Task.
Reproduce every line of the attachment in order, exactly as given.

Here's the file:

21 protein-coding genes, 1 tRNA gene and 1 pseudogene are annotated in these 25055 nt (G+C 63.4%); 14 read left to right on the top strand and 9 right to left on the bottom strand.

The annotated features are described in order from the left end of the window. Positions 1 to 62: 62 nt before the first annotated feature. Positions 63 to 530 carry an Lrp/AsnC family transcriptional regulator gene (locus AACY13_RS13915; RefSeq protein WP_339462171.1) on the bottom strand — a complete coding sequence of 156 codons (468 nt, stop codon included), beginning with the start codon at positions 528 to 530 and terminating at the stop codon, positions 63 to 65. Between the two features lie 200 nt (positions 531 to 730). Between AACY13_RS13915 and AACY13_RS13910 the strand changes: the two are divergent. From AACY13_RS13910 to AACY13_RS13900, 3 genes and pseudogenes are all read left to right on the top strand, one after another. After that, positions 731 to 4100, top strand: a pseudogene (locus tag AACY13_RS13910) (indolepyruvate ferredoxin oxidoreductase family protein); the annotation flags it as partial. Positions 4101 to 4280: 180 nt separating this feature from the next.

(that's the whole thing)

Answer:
21 protein-coding genes, 1 tRNA gene and 1 pseudogene are annotated in these 25055 nt (G+C 63.4%); 14 read left to right on the top strand and 9 right to left on the bottom strand.

The annotated features are described in order from the left end of the window. Positions 1 to 62: 62 nt before the first annotated feature. Positions 63 to 530 carry an Lrp/AsnC family transcriptional regulator gene (locus AACY13_RS13915; RefSeq protein WP_339462171.1) on the bottom strand — a complete coding sequence of 156 codons (468 nt, stop codon included), beginning with the start codon at positions 528 to 530 and terminating at the stop codon, positions 63 to 65. Between the two features lie 200 nt (positions 531 to 730). Between AACY13_RS13915 and AACY13_RS13910 the strand changes: the two are divergent. From AACY13_RS13910 to AACY13_RS13900, 3 genes and pseudogenes are all read left to right on the top strand, one after another. After that, positions 731 to 4100, top strand: a pseudogene (locus tag AACY13_RS13910) (indolepyruvate ferredoxin oxidoreductase family protein); the annotation flags it as partial. Positions 4101 to 4280: 180 nt separating this feature from the next.